But not arriving yet…

Received a call from a 310 area code about 4:00 pm Bangkok time and it turned out to be my parents.  Their flight out of Kansas City was delayed first because of a late arriving crew the night before (that’s happened several times to me, I think the last crew arriving at night shouldn’t be the first crew scheduled out in the morning – it causes too many delays) and then because of weather.  By the time they arrived in Chicago they had missed their two flights to Tokyo.

After checking with THAI Airways, they were told that the nonstop out of Los Angeles looked good if they could get to LAX.  So they got on a flight out of Chicago bound for LAX and then sat on the tarmac after leaving the gate for a few hours.  So they missed the THAI flight and will spend the night near the LAX airport.

The flight from LAX to Tokyo tomorrow looks full but the San Francisco flights look better.  So they will fly up to SFO first thing in the morning and then try to make the connections to arrive in Bangkok by Friday evening.  The joys of flying stand-by – if there’s room you travel virtually for free even in First Class.  If there are delays, there are no protections for you.  C’est la vie.

Hopefully they will get on the flight out of SFO and get First Class seats so they can relax.

I haven’t heard from my Uncle Ken so I’m assuming he’s en route from Tokyo to Bangkok.  According to the NWA.com website the flight departed Narita five minutes early and is scheduled to arrive on time at 11:51 pm.

Quick scramble to change reservations, cancelling the stay Friday night in Cha-am, a beach town south of Khrungthep, and adding a night to the reservations at the hotel here in the city. 


More Visitors are Coming

Sometime about three hours ago, my parents and my uncle Ken departed from Kansas City on their longer than day-long journey to Khrungthep.  Ken is flying Northwest through Minneapolis, Portland, and Tokyo Narita.  My parents will fly United through Chicago and Tokyo Narita.  Both routes are scheduled to get them to Khrungthep within twenty minutes of each other, just before midnight Thursday night.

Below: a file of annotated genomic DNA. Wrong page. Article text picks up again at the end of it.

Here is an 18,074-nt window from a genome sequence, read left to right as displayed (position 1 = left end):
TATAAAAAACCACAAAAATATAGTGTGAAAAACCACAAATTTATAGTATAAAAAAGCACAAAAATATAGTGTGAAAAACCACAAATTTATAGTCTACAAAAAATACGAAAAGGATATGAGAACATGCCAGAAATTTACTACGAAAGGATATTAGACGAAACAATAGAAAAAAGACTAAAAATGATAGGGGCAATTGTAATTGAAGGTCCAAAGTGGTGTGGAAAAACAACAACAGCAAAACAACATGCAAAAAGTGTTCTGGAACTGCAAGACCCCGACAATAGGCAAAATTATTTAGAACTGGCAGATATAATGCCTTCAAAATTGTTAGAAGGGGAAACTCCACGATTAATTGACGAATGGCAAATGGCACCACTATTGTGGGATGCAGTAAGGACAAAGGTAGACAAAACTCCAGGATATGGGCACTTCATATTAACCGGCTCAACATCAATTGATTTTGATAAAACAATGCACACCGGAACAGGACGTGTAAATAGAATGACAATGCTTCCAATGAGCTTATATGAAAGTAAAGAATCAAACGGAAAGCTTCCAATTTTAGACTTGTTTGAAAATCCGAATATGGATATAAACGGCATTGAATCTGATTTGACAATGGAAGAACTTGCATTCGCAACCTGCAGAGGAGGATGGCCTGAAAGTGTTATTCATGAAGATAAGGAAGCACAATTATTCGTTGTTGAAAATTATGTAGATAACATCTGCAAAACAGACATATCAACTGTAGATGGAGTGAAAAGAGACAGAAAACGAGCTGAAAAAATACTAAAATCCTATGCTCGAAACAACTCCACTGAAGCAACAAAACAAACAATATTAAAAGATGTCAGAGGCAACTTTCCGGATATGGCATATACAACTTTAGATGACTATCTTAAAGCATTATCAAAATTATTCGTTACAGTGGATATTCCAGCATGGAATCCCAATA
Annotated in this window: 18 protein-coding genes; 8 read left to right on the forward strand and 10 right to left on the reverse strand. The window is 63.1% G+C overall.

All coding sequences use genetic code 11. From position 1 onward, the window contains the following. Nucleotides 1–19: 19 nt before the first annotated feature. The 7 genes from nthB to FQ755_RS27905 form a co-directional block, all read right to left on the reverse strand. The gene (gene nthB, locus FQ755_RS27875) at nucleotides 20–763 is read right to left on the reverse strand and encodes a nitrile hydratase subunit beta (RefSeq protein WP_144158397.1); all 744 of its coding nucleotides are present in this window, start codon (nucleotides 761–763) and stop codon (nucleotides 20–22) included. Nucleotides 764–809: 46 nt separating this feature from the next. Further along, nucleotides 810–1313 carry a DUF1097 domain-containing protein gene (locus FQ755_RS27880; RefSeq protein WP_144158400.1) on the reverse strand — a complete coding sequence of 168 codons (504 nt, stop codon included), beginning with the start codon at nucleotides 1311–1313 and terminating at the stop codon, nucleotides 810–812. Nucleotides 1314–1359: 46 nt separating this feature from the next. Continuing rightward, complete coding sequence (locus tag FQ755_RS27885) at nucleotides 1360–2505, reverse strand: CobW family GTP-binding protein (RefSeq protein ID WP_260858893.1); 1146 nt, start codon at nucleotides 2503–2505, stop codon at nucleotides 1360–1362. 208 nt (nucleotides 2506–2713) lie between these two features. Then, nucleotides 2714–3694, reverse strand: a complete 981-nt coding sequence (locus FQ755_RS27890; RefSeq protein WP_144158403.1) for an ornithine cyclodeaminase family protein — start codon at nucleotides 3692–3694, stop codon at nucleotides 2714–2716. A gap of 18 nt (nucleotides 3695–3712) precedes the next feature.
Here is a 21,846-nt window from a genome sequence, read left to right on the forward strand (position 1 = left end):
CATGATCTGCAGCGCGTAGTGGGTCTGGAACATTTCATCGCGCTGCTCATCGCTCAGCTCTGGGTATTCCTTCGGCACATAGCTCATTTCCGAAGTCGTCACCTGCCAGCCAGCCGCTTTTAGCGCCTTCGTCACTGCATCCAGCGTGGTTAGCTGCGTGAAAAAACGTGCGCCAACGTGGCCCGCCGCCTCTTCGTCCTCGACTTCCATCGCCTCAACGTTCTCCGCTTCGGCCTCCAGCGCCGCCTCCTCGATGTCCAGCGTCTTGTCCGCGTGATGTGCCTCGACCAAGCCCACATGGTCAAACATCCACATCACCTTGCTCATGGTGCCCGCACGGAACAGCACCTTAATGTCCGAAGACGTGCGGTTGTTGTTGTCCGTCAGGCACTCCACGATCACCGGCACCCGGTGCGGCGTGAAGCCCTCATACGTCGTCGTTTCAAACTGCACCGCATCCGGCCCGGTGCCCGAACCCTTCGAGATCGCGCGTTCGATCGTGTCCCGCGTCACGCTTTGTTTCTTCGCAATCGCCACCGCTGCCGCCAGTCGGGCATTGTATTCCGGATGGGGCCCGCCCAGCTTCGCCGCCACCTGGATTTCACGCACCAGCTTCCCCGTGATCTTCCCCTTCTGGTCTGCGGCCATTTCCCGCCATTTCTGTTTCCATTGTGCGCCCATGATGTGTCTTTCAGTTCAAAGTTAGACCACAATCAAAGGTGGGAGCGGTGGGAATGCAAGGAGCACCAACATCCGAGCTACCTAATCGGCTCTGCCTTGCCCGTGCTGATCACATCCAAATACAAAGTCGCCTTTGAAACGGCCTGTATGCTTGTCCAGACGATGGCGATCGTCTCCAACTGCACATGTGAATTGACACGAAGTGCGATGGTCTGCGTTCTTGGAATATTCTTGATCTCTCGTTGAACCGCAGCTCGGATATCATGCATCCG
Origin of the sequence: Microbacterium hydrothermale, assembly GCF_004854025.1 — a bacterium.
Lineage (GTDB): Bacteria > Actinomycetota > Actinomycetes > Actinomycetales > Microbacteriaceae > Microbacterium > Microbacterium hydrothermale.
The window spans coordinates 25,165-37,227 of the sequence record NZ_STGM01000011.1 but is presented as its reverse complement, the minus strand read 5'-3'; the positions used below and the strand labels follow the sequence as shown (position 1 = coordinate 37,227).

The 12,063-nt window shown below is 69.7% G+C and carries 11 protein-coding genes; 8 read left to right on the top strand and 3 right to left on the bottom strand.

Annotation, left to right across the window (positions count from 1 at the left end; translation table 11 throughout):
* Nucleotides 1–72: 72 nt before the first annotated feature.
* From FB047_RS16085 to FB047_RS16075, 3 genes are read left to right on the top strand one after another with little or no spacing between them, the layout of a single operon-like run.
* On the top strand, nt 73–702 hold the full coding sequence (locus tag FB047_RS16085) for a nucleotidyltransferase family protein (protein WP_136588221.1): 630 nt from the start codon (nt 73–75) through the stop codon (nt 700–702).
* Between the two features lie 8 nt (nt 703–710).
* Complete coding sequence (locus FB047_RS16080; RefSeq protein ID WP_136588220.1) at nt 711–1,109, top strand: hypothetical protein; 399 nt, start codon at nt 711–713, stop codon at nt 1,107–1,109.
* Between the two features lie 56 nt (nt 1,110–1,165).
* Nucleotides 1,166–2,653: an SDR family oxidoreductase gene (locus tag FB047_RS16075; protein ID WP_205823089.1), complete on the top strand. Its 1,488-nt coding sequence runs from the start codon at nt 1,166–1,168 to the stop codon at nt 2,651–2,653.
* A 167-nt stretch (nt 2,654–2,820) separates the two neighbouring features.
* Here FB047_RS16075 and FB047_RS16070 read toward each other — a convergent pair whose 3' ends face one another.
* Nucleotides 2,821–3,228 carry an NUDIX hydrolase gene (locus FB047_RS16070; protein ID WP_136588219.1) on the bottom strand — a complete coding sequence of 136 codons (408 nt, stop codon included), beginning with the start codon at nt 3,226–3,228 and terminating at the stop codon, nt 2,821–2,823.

Almost all the plans are made… a few things are left such as renting a van for our Wednesday trip to teach at Bangkhonthiinai (more about that in a second) and arranging for a tour guide for some trips while they are in town.

Also, I’d like to make dinner reservations at a restaurant on the river for the evening of the King’s birthday, December 5th, but every attempt to call the restaurant results in no answer to the phone.

Ajarn Yai, the principal at the school where I teach, spent the better part of yesterday afternoon pestering me not to forget about the plans to bring my family and visiting friends to the school next Wednesday.  It seems the locals have some major things planned for us and if I forgot to show up it would be bad.


Tawn reports that I woke with a scream sometime last night.  No further details.  I have no memory of that.


DSCF3451 My flight back into Bangkok was smooth, a friendly morning service aboard THAI Airways International.  Mid-morning is both a good and a bad time to arrive at the new airport.  Good because it is not very busy so there is no wait for immigration.  Bad because since there was just a trickle of people passing through customs, it appeared to me (the bearer of five bottles of wine, a bit more than the 1000 ml allowed) that the agents were putting all bags through an x-ray machine.

(Right: a pair of demons guards the entrance to immigration at the new airport.)

Having never seen that before, I quickly assessed my options and decided it was better to jump on my sword than to have it thrust into me.  I went to the “red” lane, where you are to declare any dutiable items you have.  A half-dozen customs officers were standing around, eating some khanom (snacks) that one of them had brought to work.  Playing the ignorant tourist, I said in English that I had some extra bottles of wine and knew that I had to pay some sort of a duty on them.

There was a look of panic as their morning snack session threatened to be interrupted by work.

“How many bottles?” one asked.

“Five,” I replied, “They cost about 80 Australian dollars total.”

“How much is that in baht?”

“Mmm…” I replied, trying to do a conversion for which I didn’t have any clear idea, “about 2000 baht.”

“Would you open up your suitcase, please?”

I opened the suitcase.  The bottles were all well-wrapped and three were in a styrofoam carrying case.  I didn’t unwrap them but just pointed, “There’s three in there and another two here.”

“I know I’m supposed to pay a duty on this,” I reinforced, since one of the agents seemed to think that maybe I wasn’t supposed to bring anything in over the allowance, period.

After a moment of thought, the agent responded with a question rather than a statement – maybe everything can be bargained in Thailand:

“They cost 2000 baht total?  Okay, the duty is 1000 baht, okay?” he asked.

“Oh, sure.” I replied.